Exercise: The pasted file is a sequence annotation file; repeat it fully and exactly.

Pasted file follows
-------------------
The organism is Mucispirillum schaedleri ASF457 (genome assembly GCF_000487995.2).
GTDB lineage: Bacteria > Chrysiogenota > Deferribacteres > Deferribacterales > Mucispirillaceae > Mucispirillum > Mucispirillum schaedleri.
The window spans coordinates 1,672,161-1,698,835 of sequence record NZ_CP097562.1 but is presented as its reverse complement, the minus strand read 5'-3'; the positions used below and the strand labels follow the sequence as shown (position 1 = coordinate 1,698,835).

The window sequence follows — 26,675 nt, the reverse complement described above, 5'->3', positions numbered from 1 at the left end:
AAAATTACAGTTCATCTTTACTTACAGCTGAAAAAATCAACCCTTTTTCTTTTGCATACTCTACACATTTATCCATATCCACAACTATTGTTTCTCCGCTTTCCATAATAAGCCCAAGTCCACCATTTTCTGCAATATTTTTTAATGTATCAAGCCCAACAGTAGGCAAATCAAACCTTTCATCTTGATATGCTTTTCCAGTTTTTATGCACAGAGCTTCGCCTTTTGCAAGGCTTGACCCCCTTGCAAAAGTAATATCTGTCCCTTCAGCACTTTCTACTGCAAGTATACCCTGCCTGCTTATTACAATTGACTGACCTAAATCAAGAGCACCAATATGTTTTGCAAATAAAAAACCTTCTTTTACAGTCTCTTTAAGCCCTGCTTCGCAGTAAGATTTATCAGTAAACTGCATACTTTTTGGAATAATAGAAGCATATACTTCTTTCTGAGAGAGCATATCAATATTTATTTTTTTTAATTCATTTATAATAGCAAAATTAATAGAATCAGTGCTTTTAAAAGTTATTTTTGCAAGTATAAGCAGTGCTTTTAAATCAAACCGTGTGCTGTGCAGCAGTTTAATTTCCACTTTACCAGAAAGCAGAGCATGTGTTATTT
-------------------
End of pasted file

The organism is Mucispirillum schaedleri ASF457 (genome assembly GCF_000487995.2).
GTDB lineage: Bacteria > Chrysiogenota > Deferribacteres > Deferribacterales > Mucispirillaceae > Mucispirillum > Mucispirillum schaedleri.
The window spans coordinates 1,672,161-1,698,835 of sequence record NZ_CP097562.1 but is presented as its reverse complement, the minus strand read 5'-3'; the positions used below and the strand labels follow the sequence as shown (position 1 = coordinate 1,698,835).

The window sequence follows — 26,675 nt, the reverse complement described above, 5'->3', positions numbered from 1 at the left end:
AAAATTACAGTTCATCTTTACTTACAGCTGAAAAAATCAACCCTTTTTCTTTTGCATACTCTACACATTTATCCATATCCACAACTATTGTTTCTCCGCTTTCCATAATAAGCCCAAGTCCACCATTTTCTGCAATATTTTTTAATGTATCAAGCCCAACAGTAGGCAAATCAAACCTTTCATCTTGATATGCTTTTCCAGTTTTTATGCACAGAGCTTCGCCTTTTGCAAGGCTTGACCCCCTTGCAAAAGTAATATCTGTCCCTTCAGCACTTTCTACTGCAAGTATACCCTGCCTGCTTATTACAATTGACTGACCTAAATCAAGAGCACCAATATGTTTTGCAAATAAAAAACCTTCTTTTACAGTCTCTTTAAGCCCTGCTTCGCAGTAAGATTTATCAGTAAACTGCATACTTTTTGGAATAATAGAAGCATATACTTCTTTCTGAGAGAGCATATCAATATTTATTTTTTTTAATTCATTTATAATAGCAAAATTAATAGAATCAGTGCTTTTAAAAGTTATTTTTGCAAGTATAAGCAGTGCTTTTAAATCAAACCGTGTGCTGTGCAGCAGTTTAATTTCCACTTTACCAGAAAGCAGAGCATGTGTTATTT